fastpriorityqueue
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    0.7.1 • Public • Published

    FastPriorityQueue.js : a fast, heap-based priority queue in JavaScript

    Build Status

    In a priority queue, you can...

    • query or remove (poll) the smallest element quickly
    • insert elements quickly

    In practice, "quickly" often means in logarithmic time (O(log n)).

    A heap can be used to implement a priority queue.

    FastPriorityQueue is an attempt to implement a performance-oriented priority queue in JavaScript. It can be several times faster than other similar libraries. It is ideal when performance matters.

    License: Apache License 2.0

    Usage

    var x = new FastPriorityQueue();
    x.add(1);
    x.add(0);
    x.add(5);
    x.add(4);
    x.add(3);
    x.peek(); // should return 0, leaves x unchanged
    x.size; // should return 5, leaves x unchanged
    while (!x.isEmpty()) {
      console.log(x.poll());
    } // will print 0 1 3 4 5
    x.trim(); // (optional) optimizes memory usage

    You can also provide the constructor with a comparator function.

    var x = new FastPriorityQueue(function(a, b) {
      return a > b;
    });
    x.add(1);
    x.add(0);
    x.add(5);
    x.add(4);
    x.add(3);
    while (!x.isEmpty()) {
      console.log(x.poll());
    } // will print 5 4 3 1 0

    If you are using node.js, you need to import the module:

    var FastPriorityQueue = require('fastpriorityqueue');
    var b = new FastPriorityQueue(); // initially empty
    b.add(1); // add the value "1"

    Instance methods summary:

    • add(value): add an element into the queue; runs in O(log n) time.
    • poll(): remove and return the element on top of the heap (smallest element); runs in O(log n) time. If the priority queue is empty, the function returns undefined.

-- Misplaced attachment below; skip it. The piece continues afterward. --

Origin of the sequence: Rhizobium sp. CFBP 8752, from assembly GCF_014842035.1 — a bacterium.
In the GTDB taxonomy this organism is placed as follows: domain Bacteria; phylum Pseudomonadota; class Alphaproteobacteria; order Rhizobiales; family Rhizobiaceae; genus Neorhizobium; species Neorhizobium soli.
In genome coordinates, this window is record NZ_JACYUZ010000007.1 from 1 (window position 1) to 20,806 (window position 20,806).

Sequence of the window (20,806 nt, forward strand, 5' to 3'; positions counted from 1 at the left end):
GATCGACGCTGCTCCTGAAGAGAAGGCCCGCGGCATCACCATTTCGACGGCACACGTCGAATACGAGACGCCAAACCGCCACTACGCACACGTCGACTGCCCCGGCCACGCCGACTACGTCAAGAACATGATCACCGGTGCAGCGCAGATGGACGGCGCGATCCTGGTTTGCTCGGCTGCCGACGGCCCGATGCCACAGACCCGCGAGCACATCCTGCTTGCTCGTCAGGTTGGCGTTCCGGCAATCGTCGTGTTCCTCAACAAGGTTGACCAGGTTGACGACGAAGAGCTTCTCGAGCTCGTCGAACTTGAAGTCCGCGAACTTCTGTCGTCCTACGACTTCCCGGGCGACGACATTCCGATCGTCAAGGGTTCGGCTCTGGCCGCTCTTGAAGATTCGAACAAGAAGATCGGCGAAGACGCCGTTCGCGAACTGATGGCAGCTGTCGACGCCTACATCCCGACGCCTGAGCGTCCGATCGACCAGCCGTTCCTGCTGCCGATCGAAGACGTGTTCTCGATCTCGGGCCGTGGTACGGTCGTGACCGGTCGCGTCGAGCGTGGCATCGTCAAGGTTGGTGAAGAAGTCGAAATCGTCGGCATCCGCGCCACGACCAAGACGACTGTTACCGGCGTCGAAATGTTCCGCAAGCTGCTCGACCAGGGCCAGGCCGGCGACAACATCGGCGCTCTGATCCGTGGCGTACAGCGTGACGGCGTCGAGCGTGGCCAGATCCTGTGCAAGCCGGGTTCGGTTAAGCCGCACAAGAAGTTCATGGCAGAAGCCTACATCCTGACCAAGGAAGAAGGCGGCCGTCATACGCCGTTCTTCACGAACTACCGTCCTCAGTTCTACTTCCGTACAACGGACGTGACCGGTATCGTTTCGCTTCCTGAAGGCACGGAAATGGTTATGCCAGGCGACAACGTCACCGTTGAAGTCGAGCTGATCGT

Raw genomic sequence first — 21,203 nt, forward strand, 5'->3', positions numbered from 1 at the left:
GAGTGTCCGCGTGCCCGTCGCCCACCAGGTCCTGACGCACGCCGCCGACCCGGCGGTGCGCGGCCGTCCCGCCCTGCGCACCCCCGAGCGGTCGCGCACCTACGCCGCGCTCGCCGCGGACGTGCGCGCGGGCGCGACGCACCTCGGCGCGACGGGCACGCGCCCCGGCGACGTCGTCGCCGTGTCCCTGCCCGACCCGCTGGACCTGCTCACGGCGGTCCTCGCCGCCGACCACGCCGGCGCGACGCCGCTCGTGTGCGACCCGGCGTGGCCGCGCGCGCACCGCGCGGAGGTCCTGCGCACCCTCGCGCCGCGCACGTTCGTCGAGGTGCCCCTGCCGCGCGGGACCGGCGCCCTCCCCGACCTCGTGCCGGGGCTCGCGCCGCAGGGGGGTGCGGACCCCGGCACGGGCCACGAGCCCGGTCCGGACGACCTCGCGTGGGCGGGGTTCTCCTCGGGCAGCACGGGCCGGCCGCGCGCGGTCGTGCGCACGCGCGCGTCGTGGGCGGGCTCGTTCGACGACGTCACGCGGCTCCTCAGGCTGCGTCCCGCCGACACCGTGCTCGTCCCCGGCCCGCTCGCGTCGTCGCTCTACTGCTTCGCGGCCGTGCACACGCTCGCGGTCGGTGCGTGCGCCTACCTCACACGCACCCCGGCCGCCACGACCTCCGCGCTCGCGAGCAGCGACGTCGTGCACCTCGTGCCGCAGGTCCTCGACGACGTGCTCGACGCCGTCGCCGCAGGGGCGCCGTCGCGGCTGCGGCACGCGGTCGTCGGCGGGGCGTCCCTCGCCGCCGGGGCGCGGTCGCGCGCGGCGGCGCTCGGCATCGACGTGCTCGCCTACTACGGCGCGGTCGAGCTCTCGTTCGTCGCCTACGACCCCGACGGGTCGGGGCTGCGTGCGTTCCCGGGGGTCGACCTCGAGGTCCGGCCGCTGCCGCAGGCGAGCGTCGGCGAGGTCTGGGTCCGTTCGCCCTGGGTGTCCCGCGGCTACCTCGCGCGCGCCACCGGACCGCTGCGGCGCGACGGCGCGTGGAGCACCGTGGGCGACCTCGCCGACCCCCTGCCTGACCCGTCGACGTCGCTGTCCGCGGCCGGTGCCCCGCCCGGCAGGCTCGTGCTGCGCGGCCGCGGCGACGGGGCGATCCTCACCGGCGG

• remove(value): remove an element matching the provided value, if found, from the queue. The item is matched by using the queue's comparator. Returns true if the element is removed, false otherwise.
    • removeOne(callback): execute the callback function for each item of the queue and remove the first item for which the callback will return true. Returns the removed item, or undefined if nothing is removed. The callback must be a pure function.
    • removeMany(callback[, limit]): execute the callback function for each item of the queue and remove each item for which the callback will return true, up to a max limit of removed items if specified or no limit if unspecified. Returns an array containing the removed items. The callback must be a pure function.
    • replaceTop(value): poll() and add(value) in one operation. This is useful for fast, top-k queries. Returns the removed element or undefined, similar to poll().
    • heapify(array): replace the content of the heap with the provided array, then order it based on the comparator.
    • peek(): return the top of the queue (smallest element) without removal, or undefined if the queue is empty; runs in O(1) time.
    • isEmpty(): return true if the the queue has no elements, false otherwise.
    • clone(): copy the priority queue into another, and return it. Queue items are shallow-copied. Runs in O(n) time.
    • forEach(callback): iterate over all items in the priority queue from smallest to largest. callback should be a function that accepts two arguments, value (the item), and index, the zero-based index of the item.
    • trim(): clean up unused memory in the heap; useful after high-churn operations like many add()s then remove()s.

    npm install

      $ npm install fastpriorityqueue
    

    Computational complexity

    The function calls "add" and "poll" have logarithmic complexity with respect to the size of the data structure (attribute size). Looking at the top value is a constant time operation.

    Testing

    Using node.js (npm), you can test the code as follows...

      $ npm install mocha
      $ npm test
    

    Is it faster?